Take home point: Live your life and work with your body and your schedule, not against it. If you go crazy and cheat one day, go carbless or do some fasting the day after. Let’s say you had 600 grams of carbs in that cheat. If you go carbless that next day, your average over those two days is 300 grams, instead of adding to the unnecessary 600 grams you had.

4. Try these two recipes and thank me later

A good majority of people want to eat clean, but they get bored, don’t feel satiated, and their food is bland. Therefore, they lose discipline and eat cheese steaks and ice cream until they can’t unbutton their pants. Because of this, I always give clients recipes and tips on how to make their food not taste like dog shit. Here are two of the most popular ones:

Turkey Stuffed Peppers (High protein, Low carb)

Ingredients

  • 3 Bell Peppers
  • 1 Onion (minced)
  • 1 Tablespoon Garlic (minced)
  • Handful of Fresh Parsley (chopped)
  • 1 Pound Ground Turkey
  • 3 Tablespoon ketchup/steak sauce
  • 1 Egg

Directions

  1. Preheat oven to 375 degrees F.
  2. Slice off the tops of the peppers and discard them. Clean out seeds. Cut them in half and place on a cookie sheet or in a casserole dish.
  3. Place the ground turkey in a bowl; stir in garlic, parsley, and egg.
  4. Fill pepper halves with ground meat mix. Add a tablespoon of either ketchup or steak sauce on top of each stuffed pepper.
  5. Cook at 375 degrees for 25-30 minutes.

The Best Protein Snack You’ve Ever Had:

Ingredients

  • 3/4 – 1 cup of oatmeal
  • 8 eggs whites (2-3 yolk, but not necessary)
  • 1/2 cup – 1 cup of raspberries
  • 1/2 cup dark chocolate
  • 1 banana
  • 1 scoop of protein powder

Directions:

  1. Mix all of the ingredients together in a bowl.
  2. Place mixture in muffin tray (preferably lined with muffin/cupcake paper cups).
  3. Bake at 375 degrees for 27-30 minutes.

 

References

[1] Deutz, Nicholas. “Is There a Maximal Anabolic Response to Protein Intake with a Meal?” Clinical Nutrition, 27 Nov. 2012. Web. <http://www.clinicalnutritionjournal.com/article/S0261-5614%2812%2900266-X/fulltext#back-bib11>.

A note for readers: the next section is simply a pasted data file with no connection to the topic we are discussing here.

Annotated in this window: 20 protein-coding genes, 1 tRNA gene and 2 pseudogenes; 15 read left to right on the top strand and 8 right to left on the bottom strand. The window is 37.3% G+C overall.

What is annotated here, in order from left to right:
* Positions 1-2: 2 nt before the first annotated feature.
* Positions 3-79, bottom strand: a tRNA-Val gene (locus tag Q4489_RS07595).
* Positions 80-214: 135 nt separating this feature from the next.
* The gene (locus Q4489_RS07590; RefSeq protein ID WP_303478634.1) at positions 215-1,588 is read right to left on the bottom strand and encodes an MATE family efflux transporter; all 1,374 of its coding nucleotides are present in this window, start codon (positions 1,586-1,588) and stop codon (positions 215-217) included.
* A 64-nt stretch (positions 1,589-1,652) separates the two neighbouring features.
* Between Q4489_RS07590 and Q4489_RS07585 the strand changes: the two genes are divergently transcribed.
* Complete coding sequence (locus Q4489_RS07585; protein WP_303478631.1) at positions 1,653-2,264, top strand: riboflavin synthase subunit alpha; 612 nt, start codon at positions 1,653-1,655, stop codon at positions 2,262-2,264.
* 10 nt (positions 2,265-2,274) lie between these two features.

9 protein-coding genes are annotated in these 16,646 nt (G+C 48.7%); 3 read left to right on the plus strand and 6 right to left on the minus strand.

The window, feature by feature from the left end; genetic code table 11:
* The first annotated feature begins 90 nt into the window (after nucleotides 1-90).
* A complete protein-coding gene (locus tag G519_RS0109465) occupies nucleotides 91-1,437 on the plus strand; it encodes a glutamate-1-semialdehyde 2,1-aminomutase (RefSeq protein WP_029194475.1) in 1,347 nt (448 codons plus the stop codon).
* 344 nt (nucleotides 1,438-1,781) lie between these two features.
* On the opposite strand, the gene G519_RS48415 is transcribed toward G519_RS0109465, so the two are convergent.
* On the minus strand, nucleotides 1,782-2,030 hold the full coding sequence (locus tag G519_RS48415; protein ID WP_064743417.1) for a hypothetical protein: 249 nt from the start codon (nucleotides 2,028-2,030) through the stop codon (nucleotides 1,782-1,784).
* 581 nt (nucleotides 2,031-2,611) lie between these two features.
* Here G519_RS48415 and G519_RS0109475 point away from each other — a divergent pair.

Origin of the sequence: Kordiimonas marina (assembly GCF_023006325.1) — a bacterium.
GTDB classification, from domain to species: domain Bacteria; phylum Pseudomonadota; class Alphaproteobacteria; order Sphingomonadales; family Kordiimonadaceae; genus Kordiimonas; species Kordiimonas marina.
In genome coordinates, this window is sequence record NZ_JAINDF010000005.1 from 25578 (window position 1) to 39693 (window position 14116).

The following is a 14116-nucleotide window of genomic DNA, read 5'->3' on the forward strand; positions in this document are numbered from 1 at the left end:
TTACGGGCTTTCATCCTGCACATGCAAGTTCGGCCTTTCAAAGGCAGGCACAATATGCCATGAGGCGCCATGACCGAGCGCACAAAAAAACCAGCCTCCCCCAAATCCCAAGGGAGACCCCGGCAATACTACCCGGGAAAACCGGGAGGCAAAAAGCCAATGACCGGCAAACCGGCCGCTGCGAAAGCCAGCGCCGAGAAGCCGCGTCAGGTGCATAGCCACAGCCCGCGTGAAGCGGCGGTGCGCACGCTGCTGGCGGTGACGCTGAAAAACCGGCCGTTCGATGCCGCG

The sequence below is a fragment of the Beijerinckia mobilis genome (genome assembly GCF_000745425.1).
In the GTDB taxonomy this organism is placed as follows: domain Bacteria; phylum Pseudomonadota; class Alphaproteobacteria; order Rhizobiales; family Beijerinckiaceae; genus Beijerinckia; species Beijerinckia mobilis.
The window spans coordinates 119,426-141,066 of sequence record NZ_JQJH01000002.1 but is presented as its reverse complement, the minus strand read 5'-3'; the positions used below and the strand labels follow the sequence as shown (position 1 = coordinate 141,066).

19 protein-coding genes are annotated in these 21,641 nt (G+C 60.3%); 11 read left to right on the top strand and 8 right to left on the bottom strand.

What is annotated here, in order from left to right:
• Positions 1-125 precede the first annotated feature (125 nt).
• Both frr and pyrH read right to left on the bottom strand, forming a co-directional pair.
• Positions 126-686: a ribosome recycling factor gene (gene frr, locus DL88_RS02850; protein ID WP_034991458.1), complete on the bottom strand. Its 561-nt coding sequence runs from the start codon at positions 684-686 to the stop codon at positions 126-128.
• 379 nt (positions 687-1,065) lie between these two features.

[2] Hanson, Polly, May Chen, and Lorraine Nolte. “Increased GLUT-4 Translocation Mediates Enhanced Insulin Sensitivity of Muscle Glucose Transport after Exercise.” Journal of Applied Physiology, 19 Mar. 1998. Web. <http://jap.physiology.org/content/85/4/1218.full?sid=6d12b525-e76f-4de0-9063-92da9337b924>.

 

Related Articles:

Peri-Workout Nutrition, Part I

Peri-Workout Nutrition, Part II: To Carb or Not to Carb

The Whole Foods Diet

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About the Author

Fred Duncan is part owner of the New York Sports Center, the top performance and personal training facility in Buffalo, New York. He and Buddy Morris work side by side in athletic development, rehabilitation, and general fitness. Fred is a former scholarship Division I athlete who graduated magna cum laude and in the top ten percent of his class before attending law school. However, his passion for training and nutrition led him to switch careers and head into a doctorate program for physical therapy and chiropractic. His main focus and study goes into body recomposition through nutrition manipulation. From sedentary people to those prepping for bodybuilding shows, he utilizes unique, customized, and evidence-based nutritional practices. Visit Fred's personal site Inside the Iron.